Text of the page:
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Children's LiteratureThe flamingo story begins with a mother flamingo on her mud nest in a salt lake shimmering in the heat. Many other flamingos are also there, with father birds taking turns on the nests as the mothers stretch and fly off in search of food. Surviving a storm, an egg finally hatches in the nest. The parents both feed it; the chick grows, changes, begins to fly. The birds survive dry and wet periods, and an attack by wild pigs. After five years the chick is grown up enough to search for a mate. A nest is made, and a new life cycle begins. The simple language celebrates the wonder of the life of these birds as it delivers the facts about them. Gouache and watercolors combine to create dramatic double-page scenes of tropical storms as well as sensitive portraits of the growing chick. Naturalistic, informative illustrations hold our attention by including considerable contextual detail. Guiberson's esthetic sensibilities are exploited in the designing of the interactions of scores of birds while choosing environmental colors that add emotional impact. 2005, Henry Holt and Company, Ages 4 to 8.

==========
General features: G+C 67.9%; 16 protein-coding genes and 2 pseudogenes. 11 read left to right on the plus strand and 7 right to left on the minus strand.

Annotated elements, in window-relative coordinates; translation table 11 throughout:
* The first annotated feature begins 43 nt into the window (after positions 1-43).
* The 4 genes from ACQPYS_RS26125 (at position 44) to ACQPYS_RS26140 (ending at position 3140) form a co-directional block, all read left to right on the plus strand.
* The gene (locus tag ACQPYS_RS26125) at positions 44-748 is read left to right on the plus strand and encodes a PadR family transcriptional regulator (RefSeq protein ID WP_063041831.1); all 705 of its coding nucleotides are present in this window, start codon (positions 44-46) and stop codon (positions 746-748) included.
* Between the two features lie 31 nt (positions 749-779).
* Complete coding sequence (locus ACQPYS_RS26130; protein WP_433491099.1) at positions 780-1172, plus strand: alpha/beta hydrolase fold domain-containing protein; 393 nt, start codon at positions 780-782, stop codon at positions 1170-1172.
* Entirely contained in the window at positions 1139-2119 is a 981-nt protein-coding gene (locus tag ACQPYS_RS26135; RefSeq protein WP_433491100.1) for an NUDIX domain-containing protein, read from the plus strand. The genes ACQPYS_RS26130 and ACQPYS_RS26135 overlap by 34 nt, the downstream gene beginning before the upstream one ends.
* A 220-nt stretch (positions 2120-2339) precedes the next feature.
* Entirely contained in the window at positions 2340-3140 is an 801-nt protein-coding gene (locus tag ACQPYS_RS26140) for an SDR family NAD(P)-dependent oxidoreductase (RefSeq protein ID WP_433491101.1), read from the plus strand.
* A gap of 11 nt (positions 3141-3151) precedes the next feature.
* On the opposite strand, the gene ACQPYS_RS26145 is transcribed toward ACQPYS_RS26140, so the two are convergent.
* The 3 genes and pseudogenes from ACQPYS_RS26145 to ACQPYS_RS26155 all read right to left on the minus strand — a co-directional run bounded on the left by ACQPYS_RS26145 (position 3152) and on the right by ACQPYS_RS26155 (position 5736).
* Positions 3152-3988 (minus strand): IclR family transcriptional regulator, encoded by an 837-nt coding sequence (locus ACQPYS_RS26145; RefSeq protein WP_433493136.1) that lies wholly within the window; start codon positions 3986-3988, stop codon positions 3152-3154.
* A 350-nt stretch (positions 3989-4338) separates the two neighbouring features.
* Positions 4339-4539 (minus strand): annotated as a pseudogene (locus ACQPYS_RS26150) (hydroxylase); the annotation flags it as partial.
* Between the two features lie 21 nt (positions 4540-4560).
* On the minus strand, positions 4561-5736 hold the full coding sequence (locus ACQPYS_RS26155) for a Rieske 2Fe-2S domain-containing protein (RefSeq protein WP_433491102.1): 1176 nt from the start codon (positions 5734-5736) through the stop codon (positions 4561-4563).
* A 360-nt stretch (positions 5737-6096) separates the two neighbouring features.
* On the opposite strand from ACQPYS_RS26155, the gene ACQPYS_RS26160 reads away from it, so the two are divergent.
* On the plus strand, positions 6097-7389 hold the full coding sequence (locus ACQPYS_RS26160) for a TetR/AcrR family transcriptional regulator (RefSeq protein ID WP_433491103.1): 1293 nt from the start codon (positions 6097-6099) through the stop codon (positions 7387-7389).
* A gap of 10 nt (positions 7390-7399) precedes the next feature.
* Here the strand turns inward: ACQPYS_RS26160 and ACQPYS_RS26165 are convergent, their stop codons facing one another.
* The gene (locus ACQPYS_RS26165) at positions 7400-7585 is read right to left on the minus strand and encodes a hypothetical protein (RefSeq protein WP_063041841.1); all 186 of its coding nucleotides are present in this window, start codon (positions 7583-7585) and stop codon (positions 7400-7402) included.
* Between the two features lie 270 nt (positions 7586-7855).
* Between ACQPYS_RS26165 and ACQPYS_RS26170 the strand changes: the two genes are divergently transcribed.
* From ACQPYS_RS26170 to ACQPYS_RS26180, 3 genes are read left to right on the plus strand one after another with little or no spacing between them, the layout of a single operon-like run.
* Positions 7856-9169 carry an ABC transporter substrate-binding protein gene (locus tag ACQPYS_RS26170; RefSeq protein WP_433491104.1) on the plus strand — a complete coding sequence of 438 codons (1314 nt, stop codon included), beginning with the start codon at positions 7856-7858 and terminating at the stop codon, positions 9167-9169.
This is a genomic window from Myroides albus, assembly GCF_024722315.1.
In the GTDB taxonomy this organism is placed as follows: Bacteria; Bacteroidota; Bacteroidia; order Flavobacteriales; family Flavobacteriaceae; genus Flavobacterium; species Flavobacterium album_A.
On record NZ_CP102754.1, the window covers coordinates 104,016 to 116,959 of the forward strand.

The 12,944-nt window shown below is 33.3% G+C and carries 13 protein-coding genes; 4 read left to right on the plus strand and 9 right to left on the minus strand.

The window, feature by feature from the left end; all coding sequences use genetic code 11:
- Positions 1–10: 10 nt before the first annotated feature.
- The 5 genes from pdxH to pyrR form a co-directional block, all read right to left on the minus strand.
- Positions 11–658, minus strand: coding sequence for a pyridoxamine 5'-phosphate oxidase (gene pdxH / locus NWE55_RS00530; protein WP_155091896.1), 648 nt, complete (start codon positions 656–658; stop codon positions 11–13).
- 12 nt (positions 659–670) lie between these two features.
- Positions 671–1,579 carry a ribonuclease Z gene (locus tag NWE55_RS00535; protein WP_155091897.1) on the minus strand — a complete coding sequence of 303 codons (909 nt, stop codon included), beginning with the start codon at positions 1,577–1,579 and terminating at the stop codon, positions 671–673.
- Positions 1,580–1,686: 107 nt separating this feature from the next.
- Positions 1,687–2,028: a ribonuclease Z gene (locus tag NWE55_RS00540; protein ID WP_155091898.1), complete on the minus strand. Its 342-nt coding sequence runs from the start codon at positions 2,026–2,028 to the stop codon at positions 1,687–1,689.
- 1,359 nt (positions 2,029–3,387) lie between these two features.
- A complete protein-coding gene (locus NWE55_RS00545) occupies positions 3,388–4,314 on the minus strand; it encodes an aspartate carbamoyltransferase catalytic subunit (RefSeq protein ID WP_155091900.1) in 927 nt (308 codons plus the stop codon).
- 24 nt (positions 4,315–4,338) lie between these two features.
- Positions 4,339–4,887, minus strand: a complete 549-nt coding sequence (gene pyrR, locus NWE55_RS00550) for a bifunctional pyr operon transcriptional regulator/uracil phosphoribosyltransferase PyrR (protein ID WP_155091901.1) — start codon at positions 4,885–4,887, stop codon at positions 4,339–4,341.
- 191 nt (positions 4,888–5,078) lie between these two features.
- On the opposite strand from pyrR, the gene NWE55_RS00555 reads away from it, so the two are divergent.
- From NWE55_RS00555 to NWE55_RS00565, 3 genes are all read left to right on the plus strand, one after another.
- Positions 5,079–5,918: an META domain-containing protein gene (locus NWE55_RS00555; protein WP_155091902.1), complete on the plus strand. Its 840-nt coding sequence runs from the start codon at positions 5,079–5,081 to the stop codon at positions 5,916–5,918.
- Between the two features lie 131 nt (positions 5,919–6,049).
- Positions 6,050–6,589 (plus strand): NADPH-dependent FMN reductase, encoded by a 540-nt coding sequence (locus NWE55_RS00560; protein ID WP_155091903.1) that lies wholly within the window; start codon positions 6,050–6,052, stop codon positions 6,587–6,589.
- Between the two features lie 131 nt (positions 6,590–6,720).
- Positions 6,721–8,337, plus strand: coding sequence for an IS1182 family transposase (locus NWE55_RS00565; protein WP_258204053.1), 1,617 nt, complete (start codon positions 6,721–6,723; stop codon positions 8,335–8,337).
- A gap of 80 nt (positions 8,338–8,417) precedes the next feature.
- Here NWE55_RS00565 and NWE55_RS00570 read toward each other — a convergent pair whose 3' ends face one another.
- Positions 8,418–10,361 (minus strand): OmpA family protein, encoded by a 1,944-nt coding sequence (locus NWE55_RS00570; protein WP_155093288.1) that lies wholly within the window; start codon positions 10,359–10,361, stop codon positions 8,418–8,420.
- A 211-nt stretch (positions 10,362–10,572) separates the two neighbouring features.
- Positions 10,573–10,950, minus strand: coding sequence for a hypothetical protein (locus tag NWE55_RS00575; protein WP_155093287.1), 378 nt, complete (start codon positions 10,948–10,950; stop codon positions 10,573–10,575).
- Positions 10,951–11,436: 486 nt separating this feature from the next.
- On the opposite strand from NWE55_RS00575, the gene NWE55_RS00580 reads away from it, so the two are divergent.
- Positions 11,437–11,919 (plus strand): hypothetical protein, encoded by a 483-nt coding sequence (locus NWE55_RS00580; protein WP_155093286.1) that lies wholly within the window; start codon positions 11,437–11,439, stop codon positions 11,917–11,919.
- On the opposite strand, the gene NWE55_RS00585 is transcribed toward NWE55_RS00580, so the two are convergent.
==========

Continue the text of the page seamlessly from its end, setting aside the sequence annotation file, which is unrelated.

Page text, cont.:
—Ken Marantz and Sylvia Marantz